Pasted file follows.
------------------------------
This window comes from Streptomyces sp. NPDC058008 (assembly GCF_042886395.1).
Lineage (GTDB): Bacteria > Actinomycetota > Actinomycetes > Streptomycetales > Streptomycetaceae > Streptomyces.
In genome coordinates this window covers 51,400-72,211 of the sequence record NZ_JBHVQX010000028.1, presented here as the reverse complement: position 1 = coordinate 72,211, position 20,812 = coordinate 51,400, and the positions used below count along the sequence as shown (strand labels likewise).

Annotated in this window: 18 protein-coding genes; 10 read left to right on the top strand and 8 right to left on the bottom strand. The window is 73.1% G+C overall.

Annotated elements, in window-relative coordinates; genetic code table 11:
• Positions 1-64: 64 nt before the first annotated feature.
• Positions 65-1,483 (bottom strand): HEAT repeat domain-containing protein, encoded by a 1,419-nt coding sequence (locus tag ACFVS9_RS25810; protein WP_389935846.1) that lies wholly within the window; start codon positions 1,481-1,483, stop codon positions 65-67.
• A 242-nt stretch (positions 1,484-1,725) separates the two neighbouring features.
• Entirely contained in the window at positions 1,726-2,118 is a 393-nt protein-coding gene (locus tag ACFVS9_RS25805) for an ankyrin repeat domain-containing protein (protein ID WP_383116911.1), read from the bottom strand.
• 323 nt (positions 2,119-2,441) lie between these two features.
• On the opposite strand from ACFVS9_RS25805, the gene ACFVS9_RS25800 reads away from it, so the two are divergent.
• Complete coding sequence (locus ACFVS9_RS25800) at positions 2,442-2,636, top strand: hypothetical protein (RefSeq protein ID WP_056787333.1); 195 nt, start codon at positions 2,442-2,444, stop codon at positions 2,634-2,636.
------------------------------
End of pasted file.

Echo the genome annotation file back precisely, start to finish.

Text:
This window comes from Streptomyces sp. NPDC058008 (assembly GCF_042886395.1).
Lineage (GTDB): Bacteria > Actinomycetota > Actinomycetes > Streptomycetales > Streptomycetaceae > Streptomyces.
In genome coordinates this window covers 51,400-72,211 of the sequence record NZ_JBHVQX010000028.1, presented here as the reverse complement: position 1 = coordinate 72,211, position 20,812 = coordinate 51,400, and the positions used below count along the sequence as shown (strand labels likewise).

Annotated in this window: 18 protein-coding genes; 10 read left to right on the top strand and 8 right to left on the bottom strand. The window is 73.1% G+C overall.

Annotated elements, in window-relative coordinates; genetic code table 11:
• Positions 1-64: 64 nt before the first annotated feature.
• Positions 65-1,483 (bottom strand): HEAT repeat domain-containing protein, encoded by a 1,419-nt coding sequence (locus tag ACFVS9_RS25810; protein WP_389935846.1) that lies wholly within the window; start codon positions 1,481-1,483, stop codon positions 65-67.
• A 242-nt stretch (positions 1,484-1,725) separates the two neighbouring features.
• Entirely contained in the window at positions 1,726-2,118 is a 393-nt protein-coding gene (locus tag ACFVS9_RS25805) for an ankyrin repeat domain-containing protein (protein ID WP_383116911.1), read from the bottom strand.
• 323 nt (positions 2,119-2,441) lie between these two features.
• On the opposite strand from ACFVS9_RS25805, the gene ACFVS9_RS25800 reads away from it, so the two are divergent.
• Complete coding sequence (locus ACFVS9_RS25800) at positions 2,442-2,636, top strand: hypothetical protein (RefSeq protein ID WP_056787333.1); 195 nt, start codon at positions 2,442-2,444, stop codon at positions 2,634-2,636.